6.4 Ethics Committees

In addition to using established frameworks to resolve ethical dilemmas, nurses can also consult their organization’s ethics committee for ethical guidance in the workplace. Ethics committees are typically composed of interdisciplinary team members such as physicians, nurses, allied health professionals, administrators, social workers, and clergy to problem-solve ethical dilemmas. See Figure 6.8[1] for an illustration of an ethics committee. Hospital ethics committees were created in response to legal controversies regarding the refusal of life-sustaining treatment, such as the Karen Quinlan case.[2] Read more about the Karen Quinlan case and controversies surrounding life-sustaining treatment in the “Legal Implications” chapter.


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Figure 6.8 Ethics Committee

After the passage of the Patient Self-Determination Act in 1991, all health care institutions receiving Medicare or Medicaid funding are required to form ethics committees. The Joint Commission (TJC) also requires organizations to have a formalized mechanism of dealing with ethical issues. Nurses should be aware of the process for requesting guidance and support from ethics committees at their workplace for ethical issues affecting patients or staff.[3]

Institutional Review Boards and Ethical Research

Other types of ethics committees have been formed to address the ethics of medical research on patients. Historically, there are examples of medical research causing harm to patients. For example, an infamous research study called the “Tuskegee Study” raised concern regarding ethical issues in research such as informed consent, paternalism, maleficence, truth-telling, and justice.

In 1932 the Tuskegee Study began a 40-year study looking at the long-term progression of syphilis. Over 600 Black men were told they were receiving free medical care, but researchers only treated men diagnosed with syphilis with aspirin, even after it was discovered that penicillin was a highly effective treatment for the disease. The institute allowed the study to go on, even when men developed long-stage neurological symptoms of the disease and some wives and children became infected with syphilis. In 1972 these consequences of the Tuskegee Study were leaked to the media and public outrage caused the study to shut down.[4]

Potential harm to patients participating in research studies like the Tuskegee Study was rationalized based on the utilitarian view that potential harm to individuals was outweighed by the benefit of new scientific knowledge resulting in greater good for society. As a result of public outrage over ethical concerns related to medical research, Congress recognized that an independent mechanism was needed to protect research subjects. In 1974 regulations were established requiring research with human subjects to undergo review by an institutional review board (IRB) to ensure it meets ethical criteria. An IRB is group that has been formally designated to review and monitor biomedical research involving human subjects.[5] The IRB review ensures the following criteria are met when research is performed:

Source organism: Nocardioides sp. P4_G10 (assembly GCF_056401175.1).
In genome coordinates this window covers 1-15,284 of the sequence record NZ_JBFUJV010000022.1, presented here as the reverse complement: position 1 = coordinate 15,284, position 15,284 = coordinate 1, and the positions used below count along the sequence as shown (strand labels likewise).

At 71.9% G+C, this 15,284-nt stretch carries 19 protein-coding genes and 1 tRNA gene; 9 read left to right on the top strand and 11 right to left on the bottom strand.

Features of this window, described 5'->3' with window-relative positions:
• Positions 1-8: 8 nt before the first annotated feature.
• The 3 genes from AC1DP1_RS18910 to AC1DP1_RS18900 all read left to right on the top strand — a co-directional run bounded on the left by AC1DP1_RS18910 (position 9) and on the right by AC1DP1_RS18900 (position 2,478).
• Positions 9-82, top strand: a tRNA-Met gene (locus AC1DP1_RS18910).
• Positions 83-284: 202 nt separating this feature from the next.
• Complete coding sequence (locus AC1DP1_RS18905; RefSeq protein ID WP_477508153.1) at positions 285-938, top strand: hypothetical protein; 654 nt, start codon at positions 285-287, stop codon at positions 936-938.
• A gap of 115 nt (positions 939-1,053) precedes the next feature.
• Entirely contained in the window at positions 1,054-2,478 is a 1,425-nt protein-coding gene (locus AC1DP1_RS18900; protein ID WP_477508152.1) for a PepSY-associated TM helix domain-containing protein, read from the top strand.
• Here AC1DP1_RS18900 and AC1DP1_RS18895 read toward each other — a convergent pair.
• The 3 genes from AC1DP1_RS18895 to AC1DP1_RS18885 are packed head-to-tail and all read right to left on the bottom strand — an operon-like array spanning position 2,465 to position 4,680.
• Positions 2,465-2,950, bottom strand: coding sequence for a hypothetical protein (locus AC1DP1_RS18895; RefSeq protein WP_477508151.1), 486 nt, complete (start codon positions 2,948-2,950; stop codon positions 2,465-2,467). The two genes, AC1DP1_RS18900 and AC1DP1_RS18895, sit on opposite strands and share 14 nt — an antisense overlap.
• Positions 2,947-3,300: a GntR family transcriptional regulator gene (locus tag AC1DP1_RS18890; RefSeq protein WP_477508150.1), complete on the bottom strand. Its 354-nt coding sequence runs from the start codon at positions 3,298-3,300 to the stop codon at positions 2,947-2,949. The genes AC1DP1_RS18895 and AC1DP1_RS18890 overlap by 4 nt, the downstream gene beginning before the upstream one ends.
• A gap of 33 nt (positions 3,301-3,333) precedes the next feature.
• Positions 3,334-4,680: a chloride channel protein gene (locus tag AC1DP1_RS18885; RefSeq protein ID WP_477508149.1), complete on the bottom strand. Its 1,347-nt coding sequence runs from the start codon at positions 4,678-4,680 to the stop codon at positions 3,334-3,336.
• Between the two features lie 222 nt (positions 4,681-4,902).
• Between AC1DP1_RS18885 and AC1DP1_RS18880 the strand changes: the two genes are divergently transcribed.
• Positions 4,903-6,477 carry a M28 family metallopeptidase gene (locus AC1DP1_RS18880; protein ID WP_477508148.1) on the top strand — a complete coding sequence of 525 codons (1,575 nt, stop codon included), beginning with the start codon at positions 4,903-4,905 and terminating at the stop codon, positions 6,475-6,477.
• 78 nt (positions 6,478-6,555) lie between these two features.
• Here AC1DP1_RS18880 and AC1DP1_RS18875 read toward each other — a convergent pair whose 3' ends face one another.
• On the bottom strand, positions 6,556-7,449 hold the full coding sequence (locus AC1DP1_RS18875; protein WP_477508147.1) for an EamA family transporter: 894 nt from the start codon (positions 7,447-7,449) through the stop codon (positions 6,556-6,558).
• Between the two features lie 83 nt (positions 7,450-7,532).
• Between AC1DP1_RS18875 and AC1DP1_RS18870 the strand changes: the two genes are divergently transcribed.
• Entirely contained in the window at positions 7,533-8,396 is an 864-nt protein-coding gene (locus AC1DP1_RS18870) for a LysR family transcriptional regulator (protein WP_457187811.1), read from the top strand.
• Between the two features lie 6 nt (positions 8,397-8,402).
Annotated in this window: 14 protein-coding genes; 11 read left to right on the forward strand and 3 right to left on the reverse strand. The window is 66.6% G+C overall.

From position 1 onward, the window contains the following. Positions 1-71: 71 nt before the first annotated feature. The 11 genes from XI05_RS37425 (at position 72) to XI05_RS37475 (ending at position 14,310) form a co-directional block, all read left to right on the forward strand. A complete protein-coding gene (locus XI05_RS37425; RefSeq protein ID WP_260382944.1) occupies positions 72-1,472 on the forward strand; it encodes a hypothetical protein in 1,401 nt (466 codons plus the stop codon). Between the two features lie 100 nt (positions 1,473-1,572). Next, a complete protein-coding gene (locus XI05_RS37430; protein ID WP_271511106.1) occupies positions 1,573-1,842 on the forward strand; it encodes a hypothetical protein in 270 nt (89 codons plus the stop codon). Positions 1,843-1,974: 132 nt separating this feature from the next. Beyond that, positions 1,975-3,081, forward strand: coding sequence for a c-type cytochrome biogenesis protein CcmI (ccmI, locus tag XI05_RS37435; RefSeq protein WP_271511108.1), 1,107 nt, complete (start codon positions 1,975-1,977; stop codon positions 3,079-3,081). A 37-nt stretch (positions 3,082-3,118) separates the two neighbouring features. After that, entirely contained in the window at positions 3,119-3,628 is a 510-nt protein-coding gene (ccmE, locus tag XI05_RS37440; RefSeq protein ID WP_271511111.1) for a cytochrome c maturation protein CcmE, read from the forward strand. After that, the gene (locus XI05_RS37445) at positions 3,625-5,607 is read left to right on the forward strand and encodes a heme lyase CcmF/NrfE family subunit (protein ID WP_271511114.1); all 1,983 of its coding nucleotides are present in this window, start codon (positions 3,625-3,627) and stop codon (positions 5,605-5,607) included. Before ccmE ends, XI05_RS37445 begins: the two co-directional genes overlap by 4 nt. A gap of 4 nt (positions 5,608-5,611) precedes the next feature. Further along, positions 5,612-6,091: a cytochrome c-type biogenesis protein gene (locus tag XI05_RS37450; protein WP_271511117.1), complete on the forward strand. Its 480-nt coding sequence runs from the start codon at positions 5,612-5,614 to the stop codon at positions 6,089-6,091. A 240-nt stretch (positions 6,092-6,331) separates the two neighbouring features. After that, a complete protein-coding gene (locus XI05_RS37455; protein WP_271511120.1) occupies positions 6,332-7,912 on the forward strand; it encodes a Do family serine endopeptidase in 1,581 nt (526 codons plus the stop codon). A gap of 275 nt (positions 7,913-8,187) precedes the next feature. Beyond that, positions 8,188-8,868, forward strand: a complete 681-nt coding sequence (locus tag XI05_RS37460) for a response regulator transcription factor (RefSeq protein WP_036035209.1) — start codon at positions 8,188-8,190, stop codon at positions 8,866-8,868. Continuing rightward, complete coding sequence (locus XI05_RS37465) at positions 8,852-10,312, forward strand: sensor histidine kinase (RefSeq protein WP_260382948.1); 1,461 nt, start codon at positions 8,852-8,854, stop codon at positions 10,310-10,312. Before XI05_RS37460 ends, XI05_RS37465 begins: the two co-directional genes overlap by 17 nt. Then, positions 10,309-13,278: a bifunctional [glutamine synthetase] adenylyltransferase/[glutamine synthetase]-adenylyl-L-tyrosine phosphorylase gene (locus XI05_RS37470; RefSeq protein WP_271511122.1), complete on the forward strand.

• The benefits of the research study outweigh the potential risks.
  • Individuals’ participation in the research is voluntary.
  • Informed consent is obtained from research participants who have the ability to decline participation.
  • Participants are aware of the potential risks of participating in the research.[6]

  1. “Ethics Committee.png” by Meredith Pomietlo for Chippewa Valley Technical College is licensed under CC BY 4.0 
  2. Annas, G., & Grodin, M. (2016). Hospital ethics committees, consultants, and courts. AMA Journal of Ethics, 18(5), 554-559. https://journalofethics.ama-assn.org/article/hospital-ethics-committees-consultants-and-courts/2016-05
  3. Aulisio, M. (2016). Why did hospital ethics committees emerge in the US? AMA Journal of Ethics, 18(5), 546-553. https://journalofethics.ama-assn.org/article/why-did-hospital-ethics-committees-emerge-us/2016-05
  4. Centers for Disease Control and Prevention. (2021, April 22). The Tuskegee timeline. https://www.cdc.gov/tuskegee/timeline.htm
  5. U.S. Food & Drug Administration. (2019, September 11). Institutional review boards (IRBs) and protection of human subjects in clinical trials. U.S. Department of Health & Human Services. https://www.fda.gov/about-fda/center-drug-evaluation-and-research-cder/institutional-review-boards-irbs-and-protection-human-subjects-clinical-trials
  6. Annas, G., & Grodin, M. (2016). Hospital ethics committees, consultants, and courts. AMA Journal of Ethics, 18(5), 554-559. https://journalofethics.ama-assn.org/article/hospital-ethics-committees-consultants-and-courts/2016-05
  7. CrashCourse. (2018, April 18). Henrietta Lacks, the Tuskegee Experiment, and Ethical Data Collection: Crash course statistics #12. [Video]. YouTube. All rights reserved. https://youtu.be/CzNANZnoiRs 


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